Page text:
Spectacle Calcium Directive – dVerse

to want them, even

copy paper and of you will

an scissors, some cut

each the order infinitely

one, all unappreciated

each length left

the there

the herd in

conscientiously cut in

the this

the sensibility

poem article put bag-words

make newspaper

take which

shake you out, author

the out carefully

that by a next other article

choose – after

take poem

bag up you – gently though –

the an from original in vulgar

your take and resemble

article this cutting they are

a the of make next charming

out.

———-

This week, on dVerse Meeting the Bar, Victoria has asked us to write poetry as if we had taken a trip back in time almost 100 years, and were living and immersed in Dada.

This era and movement fascinates me and so I am delighted to be taking part – such fun! I have chosen to randomly re-order the words of the (translated) instructions of Tristan Tzara, who wrote guidance on how to generate what were/are known as ‘Chance Operations’ – methods of producing poetry independent of the author’s will or influence. He wrote, in his ‘Dada Manifesto on Feeble Bitter & Love’ the following:

“Take a newspaper.

Take some scissors.

Choose from this paper an article the length you want to make your poem.

Cut out the article.

Next carefully cut out each of the words that make up this article and put them all in a bag.

Shake gently.

Next take out each cutting one after the other.

Copy conscientiously in the order in which they left the bag.

The poem will resemble you.

And there you are–an infinitely original author of charming sensibility, even though unappreciated by the vulgar herd.”

I hope you enjoy my randomness – I can see me doing something like this again, just for the fun of it, and just because it makes no sense, perfectly. Which was kind of the point, was it not? The First World War made no sense, and Dada was a commentary on and response to it.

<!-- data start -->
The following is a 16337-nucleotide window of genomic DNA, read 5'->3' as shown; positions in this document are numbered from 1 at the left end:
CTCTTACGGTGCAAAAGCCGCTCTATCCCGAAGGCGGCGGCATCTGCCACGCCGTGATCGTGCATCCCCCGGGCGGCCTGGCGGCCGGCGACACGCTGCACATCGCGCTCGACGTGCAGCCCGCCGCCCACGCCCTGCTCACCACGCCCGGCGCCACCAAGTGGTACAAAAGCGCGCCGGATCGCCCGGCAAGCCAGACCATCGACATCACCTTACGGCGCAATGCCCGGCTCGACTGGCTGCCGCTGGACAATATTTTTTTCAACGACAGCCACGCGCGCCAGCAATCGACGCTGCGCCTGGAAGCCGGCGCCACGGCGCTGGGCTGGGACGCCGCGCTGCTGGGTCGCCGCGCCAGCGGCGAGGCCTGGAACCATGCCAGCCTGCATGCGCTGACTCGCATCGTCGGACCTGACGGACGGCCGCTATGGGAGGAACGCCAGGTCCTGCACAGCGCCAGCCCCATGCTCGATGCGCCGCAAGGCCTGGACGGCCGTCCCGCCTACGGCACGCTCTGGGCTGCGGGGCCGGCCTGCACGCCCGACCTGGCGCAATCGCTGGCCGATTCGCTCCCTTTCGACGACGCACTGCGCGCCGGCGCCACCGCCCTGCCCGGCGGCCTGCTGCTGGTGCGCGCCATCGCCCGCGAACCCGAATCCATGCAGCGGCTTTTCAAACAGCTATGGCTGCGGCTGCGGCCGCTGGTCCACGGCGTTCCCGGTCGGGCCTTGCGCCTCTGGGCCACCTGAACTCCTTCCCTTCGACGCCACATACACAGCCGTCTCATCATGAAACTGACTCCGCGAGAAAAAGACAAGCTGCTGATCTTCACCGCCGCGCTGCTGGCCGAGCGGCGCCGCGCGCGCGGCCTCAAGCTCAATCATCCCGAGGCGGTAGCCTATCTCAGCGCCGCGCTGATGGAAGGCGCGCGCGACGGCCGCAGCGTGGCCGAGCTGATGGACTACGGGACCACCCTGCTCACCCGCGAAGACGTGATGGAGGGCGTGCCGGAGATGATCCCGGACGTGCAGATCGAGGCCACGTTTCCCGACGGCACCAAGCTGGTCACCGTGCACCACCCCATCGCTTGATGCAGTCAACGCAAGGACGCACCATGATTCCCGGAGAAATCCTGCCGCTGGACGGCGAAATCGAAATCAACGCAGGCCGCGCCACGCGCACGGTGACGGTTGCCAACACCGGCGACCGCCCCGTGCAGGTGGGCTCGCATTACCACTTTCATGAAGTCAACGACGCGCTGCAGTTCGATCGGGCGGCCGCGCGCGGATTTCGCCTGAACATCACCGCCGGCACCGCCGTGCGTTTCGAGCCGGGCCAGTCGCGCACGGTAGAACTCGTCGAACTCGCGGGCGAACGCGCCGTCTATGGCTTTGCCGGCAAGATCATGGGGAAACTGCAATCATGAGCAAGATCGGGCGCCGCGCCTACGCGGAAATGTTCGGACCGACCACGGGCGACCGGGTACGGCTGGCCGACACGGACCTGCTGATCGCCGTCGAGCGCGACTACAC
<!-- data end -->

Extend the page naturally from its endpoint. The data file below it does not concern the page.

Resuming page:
Please pop over to dVerse to read some excellent poems, Dada style. Join in – we don’t bite!

 

 

London Calling – dVerse

IMG_1025

London skyline, change unceasing
Altitudes aspire, increasing
Reaching scudding clouds suspended
Your city’s tale has not yet ended

London skyline, change unceasing
Skyscrapers empty, workers releasing
Easing on to pavements, thronging
Each mind alone, yet still belonging

London skyline, change unceasing
Parks reducing, space decreasing
Many cultures, smells and tastes
A never-resting, human race

London skyline, your heart’s still beating
London skyline, change unceasing.

———-

This week, on dVerse Meeting the Bar,Tony has asked us to repeat, repeat, repeat – whether it’s a word, a phrase or a whole line. Let’s get the musicality going!

I haven’t aimed for a particular form, although if I hadn’t submitted a villanelle to a competition, I would have shared it right here, because it is, by it’s nature, a musical, repetitive piece. Hey ho. So, ‘London Calling’ is inspired by my place of work and by the wheels going round on my train journey home. I hope you enjoy.

Please pop over to dVerse to read some excellent poems on the travel theme. Join in – we don’t bite!

 

 

Please Don’t Flush – dVerse

IMG_1529

I am the great restaurant mechanic
computing angels
and giving birth to corpses.
I under-wear overstuffed orphans
who listen to me with their fingers
and replicate my uniqueness,
each copy unlike the other
exactly.
Flying through granite,
lead elevates me
to the next dimension,
marking time with butterflies
and jousting tomatoes,
who smile at me
with luminous plates,
expressive as a pea-souper fog
which, as you know
always sometimes fails
successfully to be heard.
I am the great restaurant mechanic –
wear my sausages with pride!

———-

This week, on dVerse Meeting the Bar, Claudia has asked us to go crazy, throw caution to the winds and connect the unconnectable! Sometimes, making no sense at all makes total, perfect sense.

My offering was written without much concentrated thinking – sometimes I just like to chuck a few words on the screen/page and see what happens.

Please pop over to dVerse to read some excellent poems. Join in – we don’t bite!